Nearly 150 years old, an event was organised in Pune to welcome the British prince and grandson of Queen Victoria. All the influential and wealthy people were present at the ceremony. Laden with diamonds and jewels, everyone was ostentatiously displaying their wealth. In this pompous function, a man arrived in the costume of a farmer. In his address, he told the British prince –"People who wear clothes studded with diamonds and pearls do not represent our country because money is more important in their life than bread. If you and the Queen want to know the condition of the Indian subjects, then visit the nearby villages and cities where those people live, who are considered untouchables, with whom it is taboo to socialise. It is deemed impure to take water or food from them or stand closer with these people. I request you to convey this message to Queen Victoria and make arrangements to provide proper education to these poor people. "
Everyone present at the reception was stunned. He was none other than Jyotirao Govindrao Phule who crossed swords with British rule and other influential persons in the country to empower the underprivileged and girls. Jyotirao Phule was born on April 11, 1827, in a family of 'Gajra' makers in Pune. The family is said to have worked as gardeners for a long time. This is why 'Phule' was associated with his name.
This was the time when on one hand, the opposition to British rule was getting stronger in the country while on the other, voices were being raised against social evils such as untouchability and child marriages in the country.
Formed First Girl School In Country By An Indian
When Phule started his studies in Marathi, people near his father ill-advised him that his son would not be of any use by reading. So his father dropped him out of school. But he was very passionate about studies, so he completed his 7th standard from English at 21. He was married to Savitri Bai in 1840. Along with Savitri Bai, he opened a school for girls in Pune in 1848.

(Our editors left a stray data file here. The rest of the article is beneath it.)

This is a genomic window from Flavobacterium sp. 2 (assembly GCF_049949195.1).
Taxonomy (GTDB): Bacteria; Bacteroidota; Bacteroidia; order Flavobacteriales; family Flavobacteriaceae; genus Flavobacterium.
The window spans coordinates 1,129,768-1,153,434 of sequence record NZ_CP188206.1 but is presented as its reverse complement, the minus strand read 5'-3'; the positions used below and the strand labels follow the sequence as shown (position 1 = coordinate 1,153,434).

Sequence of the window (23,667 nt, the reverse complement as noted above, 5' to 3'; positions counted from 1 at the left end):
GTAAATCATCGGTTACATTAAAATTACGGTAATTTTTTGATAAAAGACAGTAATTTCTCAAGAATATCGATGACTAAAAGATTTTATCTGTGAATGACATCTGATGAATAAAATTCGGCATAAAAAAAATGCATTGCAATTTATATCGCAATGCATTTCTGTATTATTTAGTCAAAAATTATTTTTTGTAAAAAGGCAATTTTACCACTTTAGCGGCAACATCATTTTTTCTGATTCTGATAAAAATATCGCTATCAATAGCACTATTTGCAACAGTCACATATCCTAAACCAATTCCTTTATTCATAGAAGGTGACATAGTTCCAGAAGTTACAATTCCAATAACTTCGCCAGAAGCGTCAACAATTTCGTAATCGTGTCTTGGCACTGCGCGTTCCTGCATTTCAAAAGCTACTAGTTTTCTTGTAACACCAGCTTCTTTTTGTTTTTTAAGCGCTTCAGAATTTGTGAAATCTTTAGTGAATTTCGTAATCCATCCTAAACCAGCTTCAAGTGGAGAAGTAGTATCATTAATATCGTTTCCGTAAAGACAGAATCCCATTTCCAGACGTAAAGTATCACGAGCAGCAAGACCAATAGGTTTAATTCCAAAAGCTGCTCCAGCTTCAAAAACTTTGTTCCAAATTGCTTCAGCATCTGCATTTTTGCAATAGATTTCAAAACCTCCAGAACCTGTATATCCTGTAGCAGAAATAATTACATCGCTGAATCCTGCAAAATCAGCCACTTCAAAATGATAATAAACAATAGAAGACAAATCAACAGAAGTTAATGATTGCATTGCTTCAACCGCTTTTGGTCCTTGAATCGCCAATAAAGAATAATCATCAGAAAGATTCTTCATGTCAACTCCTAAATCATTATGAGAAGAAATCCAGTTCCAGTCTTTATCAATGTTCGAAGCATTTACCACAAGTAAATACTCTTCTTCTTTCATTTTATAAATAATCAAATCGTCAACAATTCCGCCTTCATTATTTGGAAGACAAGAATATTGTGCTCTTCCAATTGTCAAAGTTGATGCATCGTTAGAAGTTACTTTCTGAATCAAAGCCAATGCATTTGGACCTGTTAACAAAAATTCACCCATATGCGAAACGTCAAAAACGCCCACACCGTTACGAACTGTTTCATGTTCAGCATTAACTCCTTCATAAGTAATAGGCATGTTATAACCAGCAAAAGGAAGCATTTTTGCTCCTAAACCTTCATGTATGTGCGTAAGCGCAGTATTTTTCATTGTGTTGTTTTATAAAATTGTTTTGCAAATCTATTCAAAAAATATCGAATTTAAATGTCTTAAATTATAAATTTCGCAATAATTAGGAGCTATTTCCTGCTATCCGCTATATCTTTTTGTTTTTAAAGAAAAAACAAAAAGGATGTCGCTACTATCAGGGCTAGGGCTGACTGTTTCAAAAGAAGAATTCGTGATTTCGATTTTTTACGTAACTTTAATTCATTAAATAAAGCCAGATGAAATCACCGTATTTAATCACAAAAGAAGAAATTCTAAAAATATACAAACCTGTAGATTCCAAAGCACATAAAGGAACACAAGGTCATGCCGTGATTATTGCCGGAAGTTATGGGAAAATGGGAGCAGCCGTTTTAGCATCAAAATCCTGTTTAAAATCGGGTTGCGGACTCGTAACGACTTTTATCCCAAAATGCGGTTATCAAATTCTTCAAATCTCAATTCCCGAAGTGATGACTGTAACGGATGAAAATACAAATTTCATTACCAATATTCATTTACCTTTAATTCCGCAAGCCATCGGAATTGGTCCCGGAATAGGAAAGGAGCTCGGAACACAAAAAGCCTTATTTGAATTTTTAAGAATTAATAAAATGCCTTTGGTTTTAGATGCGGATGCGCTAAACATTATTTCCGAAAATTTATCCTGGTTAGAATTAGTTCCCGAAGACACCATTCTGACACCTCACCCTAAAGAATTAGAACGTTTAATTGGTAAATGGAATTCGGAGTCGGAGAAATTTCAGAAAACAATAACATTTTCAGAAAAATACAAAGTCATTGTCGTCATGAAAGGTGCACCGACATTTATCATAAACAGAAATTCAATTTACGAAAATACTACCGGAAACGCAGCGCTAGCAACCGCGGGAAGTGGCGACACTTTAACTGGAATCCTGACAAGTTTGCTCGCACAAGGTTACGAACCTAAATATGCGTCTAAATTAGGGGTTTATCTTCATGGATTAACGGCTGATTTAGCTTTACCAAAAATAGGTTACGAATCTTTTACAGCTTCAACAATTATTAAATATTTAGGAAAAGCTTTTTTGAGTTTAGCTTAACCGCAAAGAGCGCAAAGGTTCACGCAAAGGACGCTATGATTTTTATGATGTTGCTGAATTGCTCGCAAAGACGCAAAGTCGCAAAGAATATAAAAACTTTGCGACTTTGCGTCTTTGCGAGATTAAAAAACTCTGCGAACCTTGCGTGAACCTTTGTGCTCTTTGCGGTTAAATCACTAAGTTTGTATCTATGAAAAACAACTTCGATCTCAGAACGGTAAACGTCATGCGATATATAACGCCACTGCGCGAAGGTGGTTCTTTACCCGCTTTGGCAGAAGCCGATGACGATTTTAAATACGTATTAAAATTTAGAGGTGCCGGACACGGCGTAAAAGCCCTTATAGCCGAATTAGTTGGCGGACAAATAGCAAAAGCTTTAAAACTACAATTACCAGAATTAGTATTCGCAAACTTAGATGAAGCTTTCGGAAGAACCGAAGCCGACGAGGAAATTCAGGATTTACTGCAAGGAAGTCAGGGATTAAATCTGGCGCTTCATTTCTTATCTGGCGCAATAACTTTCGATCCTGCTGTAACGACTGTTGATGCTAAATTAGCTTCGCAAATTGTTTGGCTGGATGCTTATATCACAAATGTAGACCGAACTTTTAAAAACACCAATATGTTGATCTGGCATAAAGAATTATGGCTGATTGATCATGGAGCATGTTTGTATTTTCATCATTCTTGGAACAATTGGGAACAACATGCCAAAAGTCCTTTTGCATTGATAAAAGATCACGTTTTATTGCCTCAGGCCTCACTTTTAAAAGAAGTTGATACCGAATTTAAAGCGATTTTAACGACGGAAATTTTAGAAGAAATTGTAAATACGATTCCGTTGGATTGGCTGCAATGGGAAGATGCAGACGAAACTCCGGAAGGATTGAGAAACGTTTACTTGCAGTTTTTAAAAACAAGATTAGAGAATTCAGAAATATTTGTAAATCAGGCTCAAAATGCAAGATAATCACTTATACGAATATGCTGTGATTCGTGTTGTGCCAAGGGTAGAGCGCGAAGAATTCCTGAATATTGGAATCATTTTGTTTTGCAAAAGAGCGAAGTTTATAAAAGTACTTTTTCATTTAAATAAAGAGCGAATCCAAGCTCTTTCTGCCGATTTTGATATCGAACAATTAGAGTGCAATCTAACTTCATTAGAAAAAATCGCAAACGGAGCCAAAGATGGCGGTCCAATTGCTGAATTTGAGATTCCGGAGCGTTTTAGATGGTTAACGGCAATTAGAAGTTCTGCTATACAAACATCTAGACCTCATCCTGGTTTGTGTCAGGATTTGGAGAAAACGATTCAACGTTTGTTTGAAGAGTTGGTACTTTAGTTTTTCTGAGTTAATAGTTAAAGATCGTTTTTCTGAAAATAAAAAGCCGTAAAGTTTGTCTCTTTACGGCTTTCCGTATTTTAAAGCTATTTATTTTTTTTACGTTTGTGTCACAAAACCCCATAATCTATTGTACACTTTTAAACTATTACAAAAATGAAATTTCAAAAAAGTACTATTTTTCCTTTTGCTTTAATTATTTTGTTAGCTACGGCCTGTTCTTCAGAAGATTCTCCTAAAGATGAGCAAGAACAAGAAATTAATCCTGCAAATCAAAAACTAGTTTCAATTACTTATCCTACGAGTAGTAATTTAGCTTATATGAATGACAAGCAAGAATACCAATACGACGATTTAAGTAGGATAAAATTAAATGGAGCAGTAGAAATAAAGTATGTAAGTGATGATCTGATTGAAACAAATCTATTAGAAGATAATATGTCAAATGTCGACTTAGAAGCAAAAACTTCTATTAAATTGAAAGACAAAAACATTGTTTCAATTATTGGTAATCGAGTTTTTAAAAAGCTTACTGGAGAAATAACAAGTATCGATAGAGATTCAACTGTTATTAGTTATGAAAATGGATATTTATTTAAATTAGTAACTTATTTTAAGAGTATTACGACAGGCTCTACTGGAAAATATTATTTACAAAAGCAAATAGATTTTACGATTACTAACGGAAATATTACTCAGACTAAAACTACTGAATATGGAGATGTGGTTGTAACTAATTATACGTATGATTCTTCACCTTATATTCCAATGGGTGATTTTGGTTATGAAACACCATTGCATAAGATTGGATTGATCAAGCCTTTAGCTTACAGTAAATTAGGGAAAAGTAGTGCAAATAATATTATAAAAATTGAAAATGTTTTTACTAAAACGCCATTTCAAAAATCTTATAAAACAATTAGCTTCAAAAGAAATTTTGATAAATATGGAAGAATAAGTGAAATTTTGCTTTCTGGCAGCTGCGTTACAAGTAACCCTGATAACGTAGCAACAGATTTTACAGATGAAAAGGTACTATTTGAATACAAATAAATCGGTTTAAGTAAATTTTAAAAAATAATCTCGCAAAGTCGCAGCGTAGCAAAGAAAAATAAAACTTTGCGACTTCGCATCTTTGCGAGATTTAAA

This was the first girls' school in the country to be opened by an Indian. When no teacher agreed to teach, Phule first taught his wife Savitri, and then she started teaching other girls. There was an uproar against this endeavour that how a woman could rebel against religion and society by becoming a teacher, according to New India Samachar.
Due to public outcry and financial constraints, the school was closed. But both did not give up. After this, in 1849, two more schools were opened in Juna Ganj Peth and again in 1851 in the Budhwar Peth area. Soon after taking inspiration from Phule and Savitri Bai, 18 more exclusive schools were opened for the women of the underprivileged society. A staunch opponent of Sati and child marriage, the reformer was also a supporter of widow remarriage. He started a widow ashram in Pune and Savitri Bai became its coordinator. Recognising Phule's opposition to child marriage, the British rulers, for the first time in 1872, banned the marriage of girls below the age of 14 by implementing the Native Marriage Act in India.
Justice To Women And Backward Class
Jyotirao Phule founded Satyashodhak Samaj on September 24, 1873. The purpose of this society was to provide justice to women and backward caste people. Phule was the chief president of the society and his wife was the head of the women's department. When he became a member of the Poona Municipality in 1876, he was the only one among 36 members to oppose bearing expenditure by local authorities on welcoming the Viceroy Lord Lytton.
He also undertook public awareness through writing many books. 'Ghulamgiri', 'Tritya Ratan', 'Chhatrapati Shivaji', 'Raje Bhosle ko Pakda', 'Kisan Ka Kora' and 'The Kaifiyat of the Untouchables' are his masterpieces. He died on November 28, 1890.
Phule had thinking which was way ahead of time. The idea behind Beti Bachao, Beti Padhao has its roots in the initiatives taken by him nearly 150 years ago. He believed that illiteracy was responsible for every evil in society. He was a great thinker, selfless social reformer, and revolutionary worker. He worked to demolish the inertia of the Indian social structure. He always fought to bring a change in the life of women and the oppressed in those times when it was a strenuous task.